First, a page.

“You don’t have to make life happen. In fact, you can’t. Relax. Let go. And let life happen.” ~ Melody Beattie
It was the month of October, somewhere in the late 1980s and I had four little children anxiously awaiting the Holiday of Candy, otherwise known as Halloween. I know it must have been the Hershey company, or Nestle or Mars who first dangled a Snicker bar in front of a six-year-old and said, “all you have to do is dress up as a ghost or a princess and knock on your neighbors door and you will be rewarded with chocolate.” What child could resist such temptation? And what child would not pester their parents into participating in the sugar free-for-all? So it was, in our home, in the weeks before this particular Halloween that I began preparing for Beggars Night. Individual costumes that reflected individual personalities were designed. I did not dare run to K-Mart for a pre-fabricated ensemble. Instead I sat before my sewing machine stitching Jack-O-Lantern body suits, or I scavenged my mother’s attic to find vintage style hats and dresses. There was no last minute, thrown-together, Halloween prep. Decorations were deliberate, costumes were constructed and candy was carefully chosen, knowing I would pilfer the leftovers and hide them in my own private cache, as Mommy Treats, when the kids weren’t looking.
Anticipation was high as the holiday approached that year, but a shadow of uncertainty tickled fear in my subconscious that was more frightening than ghosts or witches or snaggle-toothed pumpkins. It was, The Forecast. At the end of October, in the plains of the Midwest, the weather could fluctuate from summer heat, to sub-zero wind chills, to heavy droplets of pelting rain driven horizontally across the landscape, carrying masses of maple leaves being pulled from the trees and smacked across the faces of little Halloween beggars and their parent chaperones. But the forecast for this Halloween was even worse. The weathermen predicted an ice storm. And as morning dawned, the sun was held hostage behind the darkness of clouds, heavy with precipitation, and it came. Rain that fell through a frozen sky and solidified on every surface into ice, as clear and heavy and slick as wet glass. Trees heaved under the weight. Limbs fell. Hedges parted in the middle as their branches sagged to the ground and stuck to the frozen grass. The pavement glistened under its icy sheath. School was called off. Halloween was cancelled. Mutiny mounted and I realized I was in hostile territory trapped inside the house with four very disappointed kids and 200 Reeses Peanut Butter Cups.
Back then I was pretty quick on my feet. I sent out an SOS to my friends with small children who would be in a similar fix, and we made plans. That night we dressed our little goblins in their Halloween attire, gathered up our booty of candy and treats, and carefully fishtailed our minivans on ice-slickened streets, to Pizza Hut.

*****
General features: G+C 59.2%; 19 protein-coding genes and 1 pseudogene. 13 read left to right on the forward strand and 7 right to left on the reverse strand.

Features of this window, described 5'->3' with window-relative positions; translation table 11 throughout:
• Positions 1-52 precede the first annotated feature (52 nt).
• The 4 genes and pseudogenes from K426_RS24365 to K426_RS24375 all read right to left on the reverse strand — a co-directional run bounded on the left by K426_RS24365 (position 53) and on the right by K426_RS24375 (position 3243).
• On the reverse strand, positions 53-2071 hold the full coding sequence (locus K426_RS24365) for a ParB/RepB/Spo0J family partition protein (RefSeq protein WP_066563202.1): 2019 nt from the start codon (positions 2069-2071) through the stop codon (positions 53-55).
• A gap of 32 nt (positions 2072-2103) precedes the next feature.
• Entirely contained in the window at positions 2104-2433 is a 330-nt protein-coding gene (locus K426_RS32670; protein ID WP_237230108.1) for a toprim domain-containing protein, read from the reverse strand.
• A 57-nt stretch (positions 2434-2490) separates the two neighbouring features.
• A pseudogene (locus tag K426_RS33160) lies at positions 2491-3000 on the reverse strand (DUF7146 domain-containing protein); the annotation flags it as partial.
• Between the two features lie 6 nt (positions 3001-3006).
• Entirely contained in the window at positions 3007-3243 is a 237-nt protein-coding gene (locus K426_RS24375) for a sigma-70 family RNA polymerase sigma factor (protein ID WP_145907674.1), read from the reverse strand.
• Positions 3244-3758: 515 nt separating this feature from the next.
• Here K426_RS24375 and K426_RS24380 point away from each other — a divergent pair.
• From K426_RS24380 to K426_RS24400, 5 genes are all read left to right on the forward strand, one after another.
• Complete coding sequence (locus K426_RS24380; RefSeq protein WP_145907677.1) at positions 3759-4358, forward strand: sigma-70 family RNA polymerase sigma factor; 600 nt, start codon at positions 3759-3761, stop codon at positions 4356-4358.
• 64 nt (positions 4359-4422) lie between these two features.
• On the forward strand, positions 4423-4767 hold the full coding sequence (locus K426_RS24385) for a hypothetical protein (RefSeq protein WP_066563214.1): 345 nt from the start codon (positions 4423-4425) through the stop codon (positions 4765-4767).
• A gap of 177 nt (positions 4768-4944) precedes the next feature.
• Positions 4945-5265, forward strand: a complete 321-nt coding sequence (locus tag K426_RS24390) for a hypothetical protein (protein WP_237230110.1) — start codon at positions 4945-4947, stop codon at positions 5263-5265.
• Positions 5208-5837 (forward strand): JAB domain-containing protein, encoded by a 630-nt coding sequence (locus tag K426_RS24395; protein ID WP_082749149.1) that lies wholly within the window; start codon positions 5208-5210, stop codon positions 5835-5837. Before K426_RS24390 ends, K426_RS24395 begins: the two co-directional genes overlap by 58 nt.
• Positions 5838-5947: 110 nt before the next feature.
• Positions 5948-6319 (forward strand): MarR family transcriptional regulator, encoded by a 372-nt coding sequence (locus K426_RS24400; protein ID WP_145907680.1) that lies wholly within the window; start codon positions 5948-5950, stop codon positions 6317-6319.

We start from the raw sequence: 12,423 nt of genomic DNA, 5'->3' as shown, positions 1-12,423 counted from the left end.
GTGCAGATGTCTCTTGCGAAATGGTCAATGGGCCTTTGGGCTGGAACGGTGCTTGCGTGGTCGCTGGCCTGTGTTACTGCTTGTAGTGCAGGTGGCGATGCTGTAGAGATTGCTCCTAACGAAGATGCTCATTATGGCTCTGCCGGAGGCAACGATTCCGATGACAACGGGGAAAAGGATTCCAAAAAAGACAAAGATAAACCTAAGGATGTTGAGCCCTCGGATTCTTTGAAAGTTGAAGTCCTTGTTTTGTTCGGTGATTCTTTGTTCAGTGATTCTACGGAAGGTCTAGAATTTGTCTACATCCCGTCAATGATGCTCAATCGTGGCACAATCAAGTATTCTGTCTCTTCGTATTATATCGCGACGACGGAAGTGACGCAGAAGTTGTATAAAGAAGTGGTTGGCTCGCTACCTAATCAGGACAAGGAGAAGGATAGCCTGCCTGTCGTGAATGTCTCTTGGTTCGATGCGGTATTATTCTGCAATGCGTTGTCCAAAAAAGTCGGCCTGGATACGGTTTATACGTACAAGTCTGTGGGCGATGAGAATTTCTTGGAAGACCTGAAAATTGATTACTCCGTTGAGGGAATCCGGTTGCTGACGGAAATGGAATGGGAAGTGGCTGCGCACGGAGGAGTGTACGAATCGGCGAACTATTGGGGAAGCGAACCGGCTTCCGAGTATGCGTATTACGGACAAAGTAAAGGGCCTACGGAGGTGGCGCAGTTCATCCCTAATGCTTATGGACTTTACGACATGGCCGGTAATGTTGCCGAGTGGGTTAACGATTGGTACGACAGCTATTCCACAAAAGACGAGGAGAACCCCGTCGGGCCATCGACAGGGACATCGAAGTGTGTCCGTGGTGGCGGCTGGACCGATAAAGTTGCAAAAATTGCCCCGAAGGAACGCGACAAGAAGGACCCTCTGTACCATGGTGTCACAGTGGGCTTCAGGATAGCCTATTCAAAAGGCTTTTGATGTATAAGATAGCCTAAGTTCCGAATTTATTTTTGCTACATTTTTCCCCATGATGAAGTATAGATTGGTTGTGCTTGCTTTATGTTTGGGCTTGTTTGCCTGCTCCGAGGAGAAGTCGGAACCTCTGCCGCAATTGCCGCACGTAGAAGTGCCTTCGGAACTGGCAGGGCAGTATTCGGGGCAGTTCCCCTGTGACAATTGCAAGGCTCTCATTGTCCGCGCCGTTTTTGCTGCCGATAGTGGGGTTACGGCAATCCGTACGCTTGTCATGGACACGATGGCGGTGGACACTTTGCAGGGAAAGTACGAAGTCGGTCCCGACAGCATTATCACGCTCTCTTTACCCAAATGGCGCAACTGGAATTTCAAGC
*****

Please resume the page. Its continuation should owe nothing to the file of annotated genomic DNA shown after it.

Planning. Preparation. Fixation. Anticipation. And then Life Happens. An unexpected storm created by weather or words or actions or tragedy bursts into the day and we are bereft of the future we had carefully calculated. So, we are told to live in the moment. To be here, now. But it’s not easy to suspend ourselves in single increments of time. We want to manipulate the future. We rehash the past.
Practicing yoga in our daily lives is an effective way of being present. Our physical bodies are always in the present. Our living, breathing structures of bone and tissue do not exist in the past and cannot hop into the future, but instead are experiencing each moment, as it happens, in the location we are in. Yoga on the mat brings us into our bodies and gives us the opportunity to feel what is happening on the inside in a particular parcel of time. Meditation settles our bodies and quiets the outside stimulation that distracts us.
Yoga is more than Warrior pose on a rubber mat. Yoga is relishing the warmth of sun on your skin. Yoga is softening into the strength of a comforting embrace. Yoga is yielding to the temptation to vent anger or inflict hurt. Practicing yoga means to marinate in every storm that life presents; day by day, hour by hour, and minute by minute with appreciation that we have been gifted this snippet of time. Our moment may be heavy with discomfort or illuminated with joy. It could be light with laughter or satisfied by chocolate. It may be covered in cold, and too difficult to navigate right now, but we allow it because we don’t really make life happen. It happens. Our power is to let it happen, and to live it.
Laurie Kasperbauer, RYT 200, enjoys the spiritual and physical benefits of yoga practice and instructs both group and private classes. Laurie is also an active Florida realtor specializing in properties in Naples and Marco Island. She can be reached at Harborview Realty, 291 S. Collier Blvd., Marco Island, or by calling 712-210-3853.